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Far East Markets at a glance

Markets in the Far East were on the rise before the weekend.

The Japanese benchmark index Nikkei ultimately gained 1.73 per cent to 29,717.83 points. On the Chinese mainland, the Shanghai Composite gained 0.47 per cent to 3,453.08 points. Only the Hang Seng leading index in Hong Kong was down 2.20 per cent to 28,739.72 points.

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The Asian markets were also primarily driven by good news from Wall Street. There, the recovery rally on the stock markets continued again on Thursday. US President Joe Biden, meanwhile, signed into law the 1.9 trillion US dollar corona aid package passed by Congress. The European Central Bank’s announcement to increase its bond purchases to limit the rise in bond yields provided support as well.

European Markets at a glance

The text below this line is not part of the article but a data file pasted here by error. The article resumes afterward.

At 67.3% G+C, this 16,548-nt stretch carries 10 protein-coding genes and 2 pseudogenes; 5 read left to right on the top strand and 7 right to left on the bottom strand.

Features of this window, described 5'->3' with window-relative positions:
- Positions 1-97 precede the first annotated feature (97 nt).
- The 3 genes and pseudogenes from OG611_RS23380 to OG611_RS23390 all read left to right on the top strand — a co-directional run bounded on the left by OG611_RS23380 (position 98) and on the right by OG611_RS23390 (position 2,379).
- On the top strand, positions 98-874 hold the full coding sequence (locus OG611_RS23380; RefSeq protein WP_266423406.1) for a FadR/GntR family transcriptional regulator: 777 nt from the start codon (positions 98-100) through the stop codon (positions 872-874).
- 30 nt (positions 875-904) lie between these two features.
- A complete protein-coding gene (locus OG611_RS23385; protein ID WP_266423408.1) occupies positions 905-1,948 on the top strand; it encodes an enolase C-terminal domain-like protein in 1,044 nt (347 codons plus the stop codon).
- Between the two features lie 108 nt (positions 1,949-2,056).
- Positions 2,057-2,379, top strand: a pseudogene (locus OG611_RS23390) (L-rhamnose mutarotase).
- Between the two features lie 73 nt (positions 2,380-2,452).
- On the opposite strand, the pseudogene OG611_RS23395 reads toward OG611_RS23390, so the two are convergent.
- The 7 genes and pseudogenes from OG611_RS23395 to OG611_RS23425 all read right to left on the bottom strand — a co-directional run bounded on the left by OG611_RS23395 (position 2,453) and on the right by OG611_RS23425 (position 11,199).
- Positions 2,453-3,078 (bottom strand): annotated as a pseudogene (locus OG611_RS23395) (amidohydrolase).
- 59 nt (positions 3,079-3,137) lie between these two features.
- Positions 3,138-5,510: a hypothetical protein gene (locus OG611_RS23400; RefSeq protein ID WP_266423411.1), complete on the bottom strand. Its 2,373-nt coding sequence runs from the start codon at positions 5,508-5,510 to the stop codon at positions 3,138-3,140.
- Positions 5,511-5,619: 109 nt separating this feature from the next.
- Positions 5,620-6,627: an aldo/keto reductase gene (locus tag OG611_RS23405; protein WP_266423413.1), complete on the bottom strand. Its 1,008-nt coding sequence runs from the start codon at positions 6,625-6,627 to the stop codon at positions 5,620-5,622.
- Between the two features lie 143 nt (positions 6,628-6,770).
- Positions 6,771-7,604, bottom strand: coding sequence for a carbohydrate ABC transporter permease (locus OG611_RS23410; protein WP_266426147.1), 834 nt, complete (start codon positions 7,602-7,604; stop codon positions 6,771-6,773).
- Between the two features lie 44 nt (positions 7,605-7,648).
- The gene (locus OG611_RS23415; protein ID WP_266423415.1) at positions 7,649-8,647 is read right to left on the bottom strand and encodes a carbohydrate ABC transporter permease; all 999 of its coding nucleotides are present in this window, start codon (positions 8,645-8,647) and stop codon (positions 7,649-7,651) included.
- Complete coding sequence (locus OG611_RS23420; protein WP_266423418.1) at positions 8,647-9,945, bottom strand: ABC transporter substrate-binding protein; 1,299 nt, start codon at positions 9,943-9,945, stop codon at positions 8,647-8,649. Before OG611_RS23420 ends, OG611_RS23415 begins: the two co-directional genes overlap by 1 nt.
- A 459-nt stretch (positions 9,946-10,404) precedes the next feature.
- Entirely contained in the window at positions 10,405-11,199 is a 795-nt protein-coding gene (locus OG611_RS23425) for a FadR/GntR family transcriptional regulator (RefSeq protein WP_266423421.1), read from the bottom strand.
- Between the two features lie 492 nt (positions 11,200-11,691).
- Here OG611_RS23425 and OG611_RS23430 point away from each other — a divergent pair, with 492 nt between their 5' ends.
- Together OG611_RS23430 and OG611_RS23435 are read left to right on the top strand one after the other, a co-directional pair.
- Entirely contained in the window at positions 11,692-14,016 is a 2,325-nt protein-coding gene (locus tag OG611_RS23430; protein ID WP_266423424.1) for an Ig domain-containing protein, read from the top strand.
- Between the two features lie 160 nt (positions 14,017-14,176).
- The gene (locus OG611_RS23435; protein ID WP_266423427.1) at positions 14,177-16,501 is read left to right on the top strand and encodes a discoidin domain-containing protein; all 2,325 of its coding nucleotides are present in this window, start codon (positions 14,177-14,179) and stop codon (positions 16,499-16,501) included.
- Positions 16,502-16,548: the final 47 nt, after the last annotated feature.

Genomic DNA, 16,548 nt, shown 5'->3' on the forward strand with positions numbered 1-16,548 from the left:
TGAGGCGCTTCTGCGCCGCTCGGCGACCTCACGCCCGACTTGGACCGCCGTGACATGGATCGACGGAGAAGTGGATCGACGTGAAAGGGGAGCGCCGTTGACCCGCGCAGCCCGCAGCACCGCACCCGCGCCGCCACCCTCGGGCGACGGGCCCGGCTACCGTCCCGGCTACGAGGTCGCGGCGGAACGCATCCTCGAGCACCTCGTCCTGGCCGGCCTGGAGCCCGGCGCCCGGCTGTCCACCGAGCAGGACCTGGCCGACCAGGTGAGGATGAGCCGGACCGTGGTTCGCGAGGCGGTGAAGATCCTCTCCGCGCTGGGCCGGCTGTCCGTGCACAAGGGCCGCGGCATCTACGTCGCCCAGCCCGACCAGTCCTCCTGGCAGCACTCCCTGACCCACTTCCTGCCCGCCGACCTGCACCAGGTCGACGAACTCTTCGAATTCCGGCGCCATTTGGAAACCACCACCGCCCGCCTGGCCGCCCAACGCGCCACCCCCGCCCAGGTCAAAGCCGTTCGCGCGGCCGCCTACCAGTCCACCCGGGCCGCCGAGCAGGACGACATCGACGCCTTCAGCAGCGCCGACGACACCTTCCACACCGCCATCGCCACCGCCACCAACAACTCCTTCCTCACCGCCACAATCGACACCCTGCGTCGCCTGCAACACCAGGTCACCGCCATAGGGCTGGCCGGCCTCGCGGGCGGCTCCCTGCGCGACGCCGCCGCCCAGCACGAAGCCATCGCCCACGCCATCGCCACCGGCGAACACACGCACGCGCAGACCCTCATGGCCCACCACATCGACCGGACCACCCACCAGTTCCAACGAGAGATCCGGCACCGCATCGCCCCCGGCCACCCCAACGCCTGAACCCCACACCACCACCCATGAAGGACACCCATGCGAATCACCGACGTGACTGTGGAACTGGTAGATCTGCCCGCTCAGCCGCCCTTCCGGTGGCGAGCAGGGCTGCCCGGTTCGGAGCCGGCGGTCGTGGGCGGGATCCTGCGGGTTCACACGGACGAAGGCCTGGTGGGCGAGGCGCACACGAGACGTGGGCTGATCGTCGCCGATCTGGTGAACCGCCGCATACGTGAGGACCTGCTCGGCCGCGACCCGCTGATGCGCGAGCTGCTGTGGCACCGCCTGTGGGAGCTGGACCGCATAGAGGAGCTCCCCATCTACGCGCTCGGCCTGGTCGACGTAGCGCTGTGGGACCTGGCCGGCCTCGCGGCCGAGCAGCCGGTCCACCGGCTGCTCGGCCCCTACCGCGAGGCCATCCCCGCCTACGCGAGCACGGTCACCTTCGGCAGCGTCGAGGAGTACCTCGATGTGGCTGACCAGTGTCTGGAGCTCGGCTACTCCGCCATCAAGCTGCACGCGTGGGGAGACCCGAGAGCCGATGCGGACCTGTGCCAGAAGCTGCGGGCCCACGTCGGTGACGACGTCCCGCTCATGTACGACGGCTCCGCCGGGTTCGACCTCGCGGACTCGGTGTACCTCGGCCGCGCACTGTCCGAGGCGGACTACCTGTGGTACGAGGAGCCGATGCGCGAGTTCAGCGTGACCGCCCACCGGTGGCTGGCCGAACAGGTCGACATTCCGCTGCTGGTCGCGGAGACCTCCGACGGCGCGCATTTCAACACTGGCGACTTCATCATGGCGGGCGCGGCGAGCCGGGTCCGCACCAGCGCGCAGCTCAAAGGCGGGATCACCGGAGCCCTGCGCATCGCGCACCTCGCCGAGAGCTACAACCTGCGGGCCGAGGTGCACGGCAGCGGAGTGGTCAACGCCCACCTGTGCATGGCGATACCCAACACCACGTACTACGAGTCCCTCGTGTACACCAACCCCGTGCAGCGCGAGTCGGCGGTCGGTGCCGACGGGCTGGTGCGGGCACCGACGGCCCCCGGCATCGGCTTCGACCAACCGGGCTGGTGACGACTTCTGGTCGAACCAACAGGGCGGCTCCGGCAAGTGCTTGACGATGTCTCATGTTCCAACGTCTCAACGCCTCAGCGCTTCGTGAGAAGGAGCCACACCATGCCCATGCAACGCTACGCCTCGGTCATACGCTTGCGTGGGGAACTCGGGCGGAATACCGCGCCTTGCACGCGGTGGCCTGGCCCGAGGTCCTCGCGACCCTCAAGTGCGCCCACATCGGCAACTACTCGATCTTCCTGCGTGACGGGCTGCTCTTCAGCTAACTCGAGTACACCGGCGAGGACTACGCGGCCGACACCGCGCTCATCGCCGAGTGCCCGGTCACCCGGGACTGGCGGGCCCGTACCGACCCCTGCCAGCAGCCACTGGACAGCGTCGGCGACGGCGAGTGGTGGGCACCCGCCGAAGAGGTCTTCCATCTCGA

Investors in Europe held back on Friday.

The EuroSTOXX 50 opened Friday’s trading session weaker and subsequently remained in the red. In the end, it lost 0.32 per cent to 3,833.36 points.

After the series of gains of the previous days, there was a consolidation on Germany’s stock market on Friday. The DAX started the trading session weaker and was also lower in the further course of the day. In the end, it went into the evening with a minus of 0.46 per cent at 14,502.39 points. The TecDAX also moved weaker, closing 0.91 per cent lower at 3,329.44 points. 

Traders spoke of small profit-taking before the weekend and pointed out that yields were already rising again – starting from the USA.

Forex, gold, oil and crypto

Broad-based US dollar strength halted the euro’s recent rally on the foreign exchange market for the time being. The greenback strengthened against all other major currencies thanks to rising US bond yields and good economic data. In the New York trading session, however, the euro was able to limit the losses from the European session somewhat, trading at 1.1949 US dollars.

Oil prices moved little from the spot on Friday. There was talk on the market of a lack of impetus—Brent crude oil last cost 11 cents less today at 69.52 US dollars per barrel than on Thursday. WTI light oil from the USA fell by five cents to 65.97 dollars.

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The gold price came under pressure in Asian and European business and fell to $1,700, but ultimately gained over $5 on the daily to $1,728 per troy ounce.